In Today’s Deep Space Extra… Testing continues for NASA’s first Artemis moon mission. NASA and the European Space Agency (ESA) make progress in agreements to develop a lunar orbiting, human tended Gateway and to bring samples of the Martian surface back to Earth. NASA gives the unfolding SpaceX Demo-2 mission to the International Space Station (ISS) high marks so far.
Human Space Exploration
SLS testing continues for NASA’s first Artemis Moon mission
Ameicaspace.com (6/24): While a pandemic and social unrest have swept the nation, NASA is staying focused on their goal of returning America to the moon with the Artemis missions. Recently, the two solid rocket boosters for the agency’s giant Space Launch System (SLS) rocket were shipped to Kennedy Space Center (KSC) in Florida, while engineers at Stennis Space Center in southern Mississippi continue putting the core stage through a series of ‘Green Run’ tests which will continue throughout the summer and culminate with a full-duration 8-minute test fire of the mammoth rocket later this year.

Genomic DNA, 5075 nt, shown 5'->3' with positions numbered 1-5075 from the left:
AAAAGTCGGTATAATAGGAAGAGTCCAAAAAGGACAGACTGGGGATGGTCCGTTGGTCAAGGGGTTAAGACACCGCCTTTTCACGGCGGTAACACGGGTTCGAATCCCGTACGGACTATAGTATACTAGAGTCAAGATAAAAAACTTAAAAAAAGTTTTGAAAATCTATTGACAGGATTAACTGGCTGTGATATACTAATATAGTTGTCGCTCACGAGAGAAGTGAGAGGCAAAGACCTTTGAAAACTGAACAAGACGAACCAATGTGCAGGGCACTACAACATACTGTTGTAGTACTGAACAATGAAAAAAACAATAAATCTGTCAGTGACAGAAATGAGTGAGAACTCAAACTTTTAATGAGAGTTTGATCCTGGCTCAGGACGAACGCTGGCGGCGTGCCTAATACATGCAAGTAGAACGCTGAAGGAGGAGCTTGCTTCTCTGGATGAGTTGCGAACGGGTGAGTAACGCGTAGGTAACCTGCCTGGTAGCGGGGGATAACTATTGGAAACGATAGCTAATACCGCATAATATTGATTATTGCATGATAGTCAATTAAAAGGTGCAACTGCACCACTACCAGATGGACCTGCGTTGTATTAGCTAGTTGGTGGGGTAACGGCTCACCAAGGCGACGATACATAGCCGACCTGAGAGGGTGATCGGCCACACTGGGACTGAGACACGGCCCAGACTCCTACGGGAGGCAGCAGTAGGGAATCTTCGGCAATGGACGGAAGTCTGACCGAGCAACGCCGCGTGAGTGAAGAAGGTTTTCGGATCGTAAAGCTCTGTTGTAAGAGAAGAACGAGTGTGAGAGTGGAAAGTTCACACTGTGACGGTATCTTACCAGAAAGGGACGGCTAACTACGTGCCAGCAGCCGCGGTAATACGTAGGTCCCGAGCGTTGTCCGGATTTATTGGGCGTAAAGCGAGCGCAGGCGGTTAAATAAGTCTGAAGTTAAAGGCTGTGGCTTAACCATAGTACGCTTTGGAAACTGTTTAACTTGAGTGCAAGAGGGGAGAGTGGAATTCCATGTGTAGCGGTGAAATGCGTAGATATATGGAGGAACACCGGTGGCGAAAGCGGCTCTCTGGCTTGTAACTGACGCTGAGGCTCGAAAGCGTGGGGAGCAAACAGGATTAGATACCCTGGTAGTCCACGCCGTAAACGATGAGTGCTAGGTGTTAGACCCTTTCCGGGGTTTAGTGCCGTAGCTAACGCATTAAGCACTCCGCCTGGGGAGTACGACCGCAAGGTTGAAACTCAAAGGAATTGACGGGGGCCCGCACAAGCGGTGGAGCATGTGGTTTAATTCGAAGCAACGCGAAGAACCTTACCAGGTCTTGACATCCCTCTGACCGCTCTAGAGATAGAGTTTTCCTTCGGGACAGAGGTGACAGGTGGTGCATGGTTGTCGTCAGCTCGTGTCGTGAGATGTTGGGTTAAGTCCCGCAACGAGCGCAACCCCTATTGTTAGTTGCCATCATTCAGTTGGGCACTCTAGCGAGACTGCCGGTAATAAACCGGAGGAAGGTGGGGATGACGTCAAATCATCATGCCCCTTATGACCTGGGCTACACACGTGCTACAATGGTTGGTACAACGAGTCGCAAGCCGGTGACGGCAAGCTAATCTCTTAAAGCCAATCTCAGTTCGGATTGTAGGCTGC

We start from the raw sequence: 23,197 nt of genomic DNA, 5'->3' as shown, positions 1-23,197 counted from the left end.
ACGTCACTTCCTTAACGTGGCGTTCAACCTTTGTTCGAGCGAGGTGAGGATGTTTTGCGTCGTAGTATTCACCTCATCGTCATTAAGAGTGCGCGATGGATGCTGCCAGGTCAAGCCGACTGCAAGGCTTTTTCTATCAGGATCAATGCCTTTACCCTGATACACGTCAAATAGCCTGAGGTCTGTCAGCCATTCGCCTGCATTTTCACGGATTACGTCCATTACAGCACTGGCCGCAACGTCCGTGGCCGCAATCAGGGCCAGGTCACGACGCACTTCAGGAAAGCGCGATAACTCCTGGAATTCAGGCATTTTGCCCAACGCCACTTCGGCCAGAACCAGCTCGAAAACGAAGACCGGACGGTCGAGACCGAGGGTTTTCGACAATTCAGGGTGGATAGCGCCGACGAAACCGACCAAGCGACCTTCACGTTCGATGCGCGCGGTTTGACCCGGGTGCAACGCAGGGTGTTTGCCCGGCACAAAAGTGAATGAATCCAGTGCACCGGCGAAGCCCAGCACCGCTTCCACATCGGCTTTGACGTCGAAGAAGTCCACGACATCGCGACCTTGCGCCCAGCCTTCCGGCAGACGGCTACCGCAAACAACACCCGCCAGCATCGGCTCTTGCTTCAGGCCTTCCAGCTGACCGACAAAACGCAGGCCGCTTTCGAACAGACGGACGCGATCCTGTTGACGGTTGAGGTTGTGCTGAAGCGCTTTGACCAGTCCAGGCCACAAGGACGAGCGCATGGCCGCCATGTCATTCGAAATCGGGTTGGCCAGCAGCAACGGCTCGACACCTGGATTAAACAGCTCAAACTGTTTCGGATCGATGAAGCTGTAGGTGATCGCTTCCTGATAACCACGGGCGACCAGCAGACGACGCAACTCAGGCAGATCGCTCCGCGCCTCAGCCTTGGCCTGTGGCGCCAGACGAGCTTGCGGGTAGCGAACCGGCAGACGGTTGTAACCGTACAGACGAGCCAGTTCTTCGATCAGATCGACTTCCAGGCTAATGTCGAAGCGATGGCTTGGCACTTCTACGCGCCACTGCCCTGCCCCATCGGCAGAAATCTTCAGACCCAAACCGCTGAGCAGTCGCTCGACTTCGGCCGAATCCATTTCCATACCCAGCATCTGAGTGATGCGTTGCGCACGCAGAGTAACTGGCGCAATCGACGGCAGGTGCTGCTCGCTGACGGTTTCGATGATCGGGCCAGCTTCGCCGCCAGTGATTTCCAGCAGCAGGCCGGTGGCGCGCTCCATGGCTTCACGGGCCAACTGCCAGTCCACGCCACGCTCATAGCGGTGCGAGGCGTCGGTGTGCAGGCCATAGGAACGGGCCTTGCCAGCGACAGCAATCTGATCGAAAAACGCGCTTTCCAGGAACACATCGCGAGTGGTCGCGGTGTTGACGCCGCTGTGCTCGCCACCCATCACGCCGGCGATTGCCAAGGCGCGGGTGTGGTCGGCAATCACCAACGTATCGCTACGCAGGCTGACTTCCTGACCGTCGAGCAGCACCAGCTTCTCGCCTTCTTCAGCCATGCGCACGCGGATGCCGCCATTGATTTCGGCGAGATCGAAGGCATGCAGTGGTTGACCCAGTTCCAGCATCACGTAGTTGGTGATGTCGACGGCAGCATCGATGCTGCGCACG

ESA council approves lunar Gateway, Mars sample return MOUs with NASA
Parabolicarc.com (6/24): During a meeting of the European Space Agency (ESA) council on Wednesday, the policy makers approved a memoranda of understanding (MOU) with NASA regarding cooperation in the development of a lunar orbiting, human tended Gateway and a strategy for returning samples of Martian rock and soil that are to be gathered and cached by NASA’s Perseverance Mars 2020 rover. The rover is currently planned to launch no earlier than July 22 to reach the Red Planet’s Jezero Crater, a dry lake and stream delta, in February to begin a two year mission seeking evidence the landing site was habitable billions of years ago. A joint mission to return the samples to Earth could launch in 2026.
After nearly a month in space, NASA seems really happy with Crew Dragon
Ars Technica (6/24): During a news briefing on Wednesday, two top NASA managers stated they are pleased with the performance so far of the SpaceX Demo-2 spacecraft, which launched from Florida’s space coast on May 30 and docked to the International Space Station (ISS) on May 31, delivering veteran NASA astronauts Bob Behnken and Doug Hurley. The spacecraft is slated to remain parked at the orbital outpost into early August, allowing Behken to join NASA’s Chris Cassidy, the Space Station commander, for a series of spacewalks. The excursions are to begin Friday and involve an upgrade of the Station’s external solar power system batteries. Kenneth Todd, NASA’s Space Station deputy program manager, was joined by Steve Stich, NASA’s Commercial Crew Program manager, for the briefing.
Launch of NASA’s Perseverance Mars rover delayed to July 22
Coalition Member in the News – United Launch Alliance